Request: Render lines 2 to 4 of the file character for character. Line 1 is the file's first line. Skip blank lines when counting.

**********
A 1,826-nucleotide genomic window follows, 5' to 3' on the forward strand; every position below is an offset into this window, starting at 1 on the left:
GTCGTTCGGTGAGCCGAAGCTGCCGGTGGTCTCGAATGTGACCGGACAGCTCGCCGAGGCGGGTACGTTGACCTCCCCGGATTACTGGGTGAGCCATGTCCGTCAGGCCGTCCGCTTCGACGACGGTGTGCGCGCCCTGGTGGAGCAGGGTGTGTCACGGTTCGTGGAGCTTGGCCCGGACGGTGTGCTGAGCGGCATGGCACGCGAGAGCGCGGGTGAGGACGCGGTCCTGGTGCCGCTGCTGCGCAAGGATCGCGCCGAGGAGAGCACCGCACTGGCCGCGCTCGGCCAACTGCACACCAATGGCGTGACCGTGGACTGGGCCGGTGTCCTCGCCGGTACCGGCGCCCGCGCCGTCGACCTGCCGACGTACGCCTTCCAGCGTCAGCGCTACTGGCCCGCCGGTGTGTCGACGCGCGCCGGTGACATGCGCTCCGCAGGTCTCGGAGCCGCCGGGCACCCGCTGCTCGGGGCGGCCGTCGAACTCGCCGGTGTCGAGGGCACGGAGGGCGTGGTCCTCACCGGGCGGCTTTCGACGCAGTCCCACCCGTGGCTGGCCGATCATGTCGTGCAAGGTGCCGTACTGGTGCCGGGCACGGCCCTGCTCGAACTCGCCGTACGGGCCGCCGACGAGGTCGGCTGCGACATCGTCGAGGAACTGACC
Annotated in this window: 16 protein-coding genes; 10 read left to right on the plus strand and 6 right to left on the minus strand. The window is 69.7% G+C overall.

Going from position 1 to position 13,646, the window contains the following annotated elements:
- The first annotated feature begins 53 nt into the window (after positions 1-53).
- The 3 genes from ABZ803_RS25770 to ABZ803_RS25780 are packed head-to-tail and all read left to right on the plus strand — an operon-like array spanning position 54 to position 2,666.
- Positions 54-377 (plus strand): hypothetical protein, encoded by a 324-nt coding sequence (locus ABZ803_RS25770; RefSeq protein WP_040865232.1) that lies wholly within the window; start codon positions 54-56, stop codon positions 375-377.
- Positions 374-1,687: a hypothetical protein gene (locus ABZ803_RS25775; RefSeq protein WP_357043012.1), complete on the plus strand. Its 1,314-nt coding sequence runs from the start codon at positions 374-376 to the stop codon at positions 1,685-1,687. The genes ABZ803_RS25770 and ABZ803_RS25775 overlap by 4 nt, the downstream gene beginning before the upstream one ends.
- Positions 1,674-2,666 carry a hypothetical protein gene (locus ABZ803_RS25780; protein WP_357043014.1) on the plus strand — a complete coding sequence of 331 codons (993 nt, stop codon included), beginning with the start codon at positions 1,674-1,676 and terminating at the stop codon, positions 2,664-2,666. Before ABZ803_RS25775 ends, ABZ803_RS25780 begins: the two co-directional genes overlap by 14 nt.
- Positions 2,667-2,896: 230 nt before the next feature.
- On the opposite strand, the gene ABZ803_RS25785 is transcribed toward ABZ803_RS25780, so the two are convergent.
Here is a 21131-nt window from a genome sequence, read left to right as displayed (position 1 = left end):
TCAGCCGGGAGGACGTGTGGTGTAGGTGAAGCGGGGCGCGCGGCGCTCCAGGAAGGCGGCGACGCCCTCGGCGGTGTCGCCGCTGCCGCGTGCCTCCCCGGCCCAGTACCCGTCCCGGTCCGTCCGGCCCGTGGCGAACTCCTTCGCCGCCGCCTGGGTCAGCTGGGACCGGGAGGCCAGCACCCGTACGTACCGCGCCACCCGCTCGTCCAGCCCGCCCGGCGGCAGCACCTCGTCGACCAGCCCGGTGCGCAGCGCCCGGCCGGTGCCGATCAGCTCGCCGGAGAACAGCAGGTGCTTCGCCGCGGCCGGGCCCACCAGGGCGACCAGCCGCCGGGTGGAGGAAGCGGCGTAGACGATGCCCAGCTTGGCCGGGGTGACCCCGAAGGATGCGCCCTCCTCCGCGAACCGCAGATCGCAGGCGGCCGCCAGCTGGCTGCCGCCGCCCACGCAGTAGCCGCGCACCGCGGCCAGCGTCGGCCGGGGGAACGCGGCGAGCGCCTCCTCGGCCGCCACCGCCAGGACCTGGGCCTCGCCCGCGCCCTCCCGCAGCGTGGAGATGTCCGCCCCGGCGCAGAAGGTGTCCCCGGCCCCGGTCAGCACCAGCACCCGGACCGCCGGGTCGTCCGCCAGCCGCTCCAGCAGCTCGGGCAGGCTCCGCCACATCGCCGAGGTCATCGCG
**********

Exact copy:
GTCGTTCGGTGAGCCGAAGCTGCCGGTGGTCTCGAATGTGACCGGACAGCTCGCCGAGGCGGGTACGTTGACCTCCCCGGATTACTGGGTGAGCCATGTCCGTCAGGCCGTCCGCTTCGACGACGGTGTGCGCGCCCTGGTGGAGCAGGGTGTGTCACGGTTCGTGGAGCTTGGCCCGGACGGTGTGCTGAGCGGCATGGCACGCGAGAGCGCGGGTGAGGACGCGGTCCTGGTGCCGCTGCTGCGCAAGGATCGCGCCGAGGAGAGCACCGCACTGGCCGCGCTCGGCCAACTGCACACCAATGGCGTGACCGTGGACTGGGCCGGTGTCCTCGCCGGTACCGGCGCCCGCGCCGTCGACCTGCCGACGTACGCCTTCCAGCGTCAGCGCTACTGGCCCGCCGGTGTGTCGACGCGCGCCGGTGACATGCGCTCCGCAGGTCTCGGAGCCGCCGGGCACCCGCTGCTCGGGGCGGCCGTCGAACTCGCCGGTGTCGAGGGCACGGAGGGCGTGGTCCTCACCGGGCGGCTTTCGACGCAGTCCCACCCGTGGCTGGCCGATCATGTCGTGCAAGGTGCCGTACTGGTGCCGGGCACGGCCCTGCTCGAACTCGCCGTACGGGCCGCCGACGAGGTCGGCTGCGACATCGTCGAGGAACTGACC
Annotated in this window: 16 protein-coding genes; 10 read left to right on the plus strand and 6 right to left on the minus strand. The window is 69.7% G+C overall.

Going from position 1 to position 13,646, the window contains the following annotated elements: